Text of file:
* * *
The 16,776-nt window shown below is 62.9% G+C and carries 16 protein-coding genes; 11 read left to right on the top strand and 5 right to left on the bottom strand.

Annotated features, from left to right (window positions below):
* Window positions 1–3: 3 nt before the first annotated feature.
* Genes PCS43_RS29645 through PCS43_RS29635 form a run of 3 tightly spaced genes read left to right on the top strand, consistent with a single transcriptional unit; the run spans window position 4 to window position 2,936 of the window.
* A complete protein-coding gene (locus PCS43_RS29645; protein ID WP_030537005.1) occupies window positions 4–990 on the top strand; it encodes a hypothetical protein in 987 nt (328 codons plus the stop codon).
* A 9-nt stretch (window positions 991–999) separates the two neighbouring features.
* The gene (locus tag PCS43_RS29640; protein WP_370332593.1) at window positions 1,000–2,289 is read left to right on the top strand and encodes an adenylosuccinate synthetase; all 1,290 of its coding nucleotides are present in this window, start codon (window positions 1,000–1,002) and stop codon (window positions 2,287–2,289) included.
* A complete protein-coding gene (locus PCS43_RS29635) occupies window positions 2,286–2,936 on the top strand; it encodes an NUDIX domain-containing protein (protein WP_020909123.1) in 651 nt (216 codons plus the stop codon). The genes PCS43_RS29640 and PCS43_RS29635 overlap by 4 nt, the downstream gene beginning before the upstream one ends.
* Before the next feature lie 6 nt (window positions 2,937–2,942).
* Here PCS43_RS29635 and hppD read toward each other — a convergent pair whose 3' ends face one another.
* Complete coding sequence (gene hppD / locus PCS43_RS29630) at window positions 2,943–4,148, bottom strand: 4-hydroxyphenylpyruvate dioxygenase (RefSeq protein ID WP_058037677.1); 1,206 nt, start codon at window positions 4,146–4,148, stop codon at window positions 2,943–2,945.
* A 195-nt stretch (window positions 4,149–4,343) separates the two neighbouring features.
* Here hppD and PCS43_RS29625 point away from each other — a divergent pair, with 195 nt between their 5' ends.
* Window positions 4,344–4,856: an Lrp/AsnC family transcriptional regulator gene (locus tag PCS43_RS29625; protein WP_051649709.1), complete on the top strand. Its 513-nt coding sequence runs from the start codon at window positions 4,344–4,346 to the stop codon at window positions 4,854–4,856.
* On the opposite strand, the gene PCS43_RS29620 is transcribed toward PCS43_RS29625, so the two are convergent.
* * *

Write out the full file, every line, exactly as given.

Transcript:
The 16,776-nt window shown below is 62.9% G+C and carries 16 protein-coding genes; 11 read left to right on the top strand and 5 right to left on the bottom strand.

Annotated features, from left to right (window positions below):
* Window positions 1–3: 3 nt before the first annotated feature.
* Genes PCS43_RS29645 through PCS43_RS29635 form a run of 3 tightly spaced genes read left to right on the top strand, consistent with a single transcriptional unit; the run spans window position 4 to window position 2,936 of the window.
* A complete protein-coding gene (locus PCS43_RS29645; protein ID WP_030537005.1) occupies window positions 4–990 on the top strand; it encodes a hypothetical protein in 987 nt (328 codons plus the stop codon).
* A 9-nt stretch (window positions 991–999) separates the two neighbouring features.
* The gene (locus tag PCS43_RS29640; protein WP_370332593.1) at window positions 1,000–2,289 is read left to right on the top strand and encodes an adenylosuccinate synthetase; all 1,290 of its coding nucleotides are present in this window, start codon (window positions 1,000–1,002) and stop codon (window positions 2,287–2,289) included.
* A complete protein-coding gene (locus PCS43_RS29635) occupies window positions 2,286–2,936 on the top strand; it encodes an NUDIX domain-containing protein (protein WP_020909123.1) in 651 nt (216 codons plus the stop codon). The genes PCS43_RS29640 and PCS43_RS29635 overlap by 4 nt, the downstream gene beginning before the upstream one ends.
* Before the next feature lie 6 nt (window positions 2,937–2,942).
* Here PCS43_RS29635 and hppD read toward each other — a convergent pair whose 3' ends face one another.
* Complete coding sequence (gene hppD / locus PCS43_RS29630) at window positions 2,943–4,148, bottom strand: 4-hydroxyphenylpyruvate dioxygenase (RefSeq protein ID WP_058037677.1); 1,206 nt, start codon at window positions 4,146–4,148, stop codon at window positions 2,943–2,945.
* A 195-nt stretch (window positions 4,149–4,343) separates the two neighbouring features.
* Here hppD and PCS43_RS29625 point away from each other — a divergent pair, with 195 nt between their 5' ends.
* Window positions 4,344–4,856: an Lrp/AsnC family transcriptional regulator gene (locus tag PCS43_RS29625; protein WP_051649709.1), complete on the top strand. Its 513-nt coding sequence runs from the start codon at window positions 4,344–4,346 to the stop codon at window positions 4,854–4,856.
* On the opposite strand, the gene PCS43_RS29620 is transcribed toward PCS43_RS29625, so the two are convergent.